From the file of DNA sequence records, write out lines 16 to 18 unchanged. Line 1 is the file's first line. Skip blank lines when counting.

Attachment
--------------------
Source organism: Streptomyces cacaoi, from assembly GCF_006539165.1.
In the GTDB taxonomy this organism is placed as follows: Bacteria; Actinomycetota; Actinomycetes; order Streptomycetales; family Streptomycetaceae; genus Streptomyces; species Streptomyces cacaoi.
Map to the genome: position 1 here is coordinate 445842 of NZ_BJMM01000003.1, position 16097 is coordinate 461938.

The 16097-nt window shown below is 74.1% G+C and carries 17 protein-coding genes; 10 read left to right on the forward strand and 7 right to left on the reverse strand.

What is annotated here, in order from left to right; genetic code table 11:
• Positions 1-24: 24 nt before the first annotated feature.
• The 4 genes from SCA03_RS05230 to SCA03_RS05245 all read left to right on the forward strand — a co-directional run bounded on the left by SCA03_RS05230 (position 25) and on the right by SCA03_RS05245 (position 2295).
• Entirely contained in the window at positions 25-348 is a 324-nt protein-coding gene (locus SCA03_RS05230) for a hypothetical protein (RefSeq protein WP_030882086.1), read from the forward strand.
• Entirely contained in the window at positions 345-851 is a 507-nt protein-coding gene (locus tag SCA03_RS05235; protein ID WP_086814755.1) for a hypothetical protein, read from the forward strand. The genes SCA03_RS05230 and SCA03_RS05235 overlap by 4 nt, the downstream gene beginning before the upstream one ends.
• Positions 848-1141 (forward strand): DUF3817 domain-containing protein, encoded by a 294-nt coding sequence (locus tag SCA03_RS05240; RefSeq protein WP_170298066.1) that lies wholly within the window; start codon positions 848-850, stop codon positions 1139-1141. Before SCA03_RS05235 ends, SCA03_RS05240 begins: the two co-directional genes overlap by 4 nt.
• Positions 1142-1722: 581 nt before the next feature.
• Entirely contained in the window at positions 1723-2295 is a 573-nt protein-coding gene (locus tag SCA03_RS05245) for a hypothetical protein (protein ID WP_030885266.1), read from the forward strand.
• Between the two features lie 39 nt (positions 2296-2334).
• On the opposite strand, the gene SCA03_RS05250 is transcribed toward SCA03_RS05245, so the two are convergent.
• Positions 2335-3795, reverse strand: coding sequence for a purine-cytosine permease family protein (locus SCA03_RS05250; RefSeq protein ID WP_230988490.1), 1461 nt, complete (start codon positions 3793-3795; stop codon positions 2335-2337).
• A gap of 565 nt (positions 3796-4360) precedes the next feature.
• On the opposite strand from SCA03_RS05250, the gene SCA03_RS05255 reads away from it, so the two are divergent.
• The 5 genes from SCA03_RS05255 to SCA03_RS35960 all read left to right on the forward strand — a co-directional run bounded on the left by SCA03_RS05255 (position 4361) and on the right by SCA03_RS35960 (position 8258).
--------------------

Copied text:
• A gap of 565 nt (positions 3796-4360) precedes the next feature.
• On the opposite strand from SCA03_RS05250, the gene SCA03_RS05255 reads away from it, so the two are divergent.
• The 5 genes from SCA03_RS05255 to SCA03_RS35960 all read left to right on the forward strand — a co-directional run bounded on the left by SCA03_RS05255 (position 4361) and on the right by SCA03_RS35960 (position 8258).